One which is not controlled by personality and self-urges.

We can as a community and one belief of better for everyone work to a general well-being for all. But in truth the reality is that there are always those who without any conscience will go against that type of ideal.

It is basically a good idea and based on good sound principles. But it is one which can never come into full realization.

All the best.

Badd

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Posted: 10 February 2011 05:22 PM   [ Ignore ]   [ # 3 ]  
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Badd - 06 February 2011 10:15 AM

  But it is one which can never come into full realization.

All the best.

Badd

That is merely are belief that you have. We either know something or we believe that something could be true or possible. If it is all a good idea then why not at least believe it as a possibility? If one man can realise an ideal then it only stands to reason that all men may one day realise this ideal. There is only one factor between ideas and actuality. The factor is Time. When ideals are finally realised there is only the experience of living with them as a reality. Until that time they seem some way off in the future. You are merely confusing your current experience as a future possibility. There is a purpose for dreaming. The purpose is that one day we may wake up to them. If we do not at least dream a dream then we have nothing to wake up to.

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Posted: 11 February 2011 09:38 PM   [ Ignore ]   [ # 4 ]  
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Benevolist28 - 03 February 2011 05:38 PM

...is there some desire-void standard for well-being, such that well-being does not come from gratifying desires?...

The simple answer is no.  Having read the moral landscape, I understand Harris’ position to be that we can essentially adopt a moral axiom such as ‘it is good to maximize well-being’.  He points out that science also must be value based at it’s foundation.  To engage in science, we must value truth, or correspondence to reality, or evidence, or some similar type of thing.

Here is my concern with this:  if we want to have a science of morality, shouldn’t the limited set of values that are needed for science in general be sufficient?  The need to introduce a moral axiom seems to indicate some misfit between science and morality.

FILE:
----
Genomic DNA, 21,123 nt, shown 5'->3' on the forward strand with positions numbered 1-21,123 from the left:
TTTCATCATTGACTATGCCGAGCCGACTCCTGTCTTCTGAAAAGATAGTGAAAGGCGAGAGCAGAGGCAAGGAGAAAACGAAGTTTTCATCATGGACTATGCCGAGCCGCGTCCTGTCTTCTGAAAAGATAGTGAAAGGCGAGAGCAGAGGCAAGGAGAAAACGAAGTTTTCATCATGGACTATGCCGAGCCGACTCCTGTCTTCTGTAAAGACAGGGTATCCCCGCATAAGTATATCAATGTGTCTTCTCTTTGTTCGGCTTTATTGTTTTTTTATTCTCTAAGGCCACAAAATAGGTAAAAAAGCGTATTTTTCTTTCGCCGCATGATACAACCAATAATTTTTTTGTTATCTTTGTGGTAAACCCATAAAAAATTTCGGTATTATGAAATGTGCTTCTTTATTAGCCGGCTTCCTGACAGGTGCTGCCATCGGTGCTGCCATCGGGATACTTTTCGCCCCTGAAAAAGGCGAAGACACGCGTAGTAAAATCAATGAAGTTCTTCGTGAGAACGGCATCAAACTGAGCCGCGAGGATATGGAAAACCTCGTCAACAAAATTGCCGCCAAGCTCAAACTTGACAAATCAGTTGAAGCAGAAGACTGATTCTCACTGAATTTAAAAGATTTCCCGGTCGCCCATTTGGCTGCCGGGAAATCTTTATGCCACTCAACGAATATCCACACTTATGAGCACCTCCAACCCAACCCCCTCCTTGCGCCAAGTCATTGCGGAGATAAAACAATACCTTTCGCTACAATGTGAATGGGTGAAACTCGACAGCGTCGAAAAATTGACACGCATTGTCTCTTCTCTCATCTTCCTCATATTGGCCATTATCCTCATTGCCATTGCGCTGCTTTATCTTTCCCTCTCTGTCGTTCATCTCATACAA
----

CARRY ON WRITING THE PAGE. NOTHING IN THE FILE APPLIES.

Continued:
We do have axioms in some fields such as math, but we accept those axioms because they so absolutely and unfailingly ground out in the empirical observation.  But a moral axiom seems resistant to this type of grounding out.  We can confirm that 2+2=4, and it always turns out to be true no matter if we are counting fingers, toes, or Justin Bieber posters.  How do we empirically verify that well-being is good?

Consider these questions:
(1) Water is made of hydrogen and oxygen.
(2) We have an obligation to help people in need.

I can think of a number of ways to confirm (1).  But I don’t see how to experimentally test (2).

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There simply are no absolute values or goals.  It would be convenient and reassuring if there were a rock upon which we could anchor our values, but alas there is none.  The meeker among us create an imaginary rock they call god.  Those who are brave enough to value truth over false certainty sail forth, navigating by our own internal compass, as supernatural fairy tales wash away and fade in our trailing wake.

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Posted: 12 May 2011 08:17 AM   [ Ignore ]   [ # 5 ]  
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Midwest Skeptic - 12 February 2011 02:38 AM

Here is my concern with this:  if we want to have a science of morality, shouldn’t the limited set of values that are needed for science in general be sufficient?  The need to introduce a moral axiom seems to indicate some misfit between science and morality.

Spoken like a true Skeptic, Midwest. I definitely agree that scientific values are moral values. But I think they are only a subset of all moral values. Medicine introduces new values other than purely scientific ones: health and doing no harm. A science of morality has to introduce extra values also: the well-being of conscious creatures (may I also suggest obliging no-one?). As Sam has said, he is really merely advocating that the field of Mental Health become our moral compass.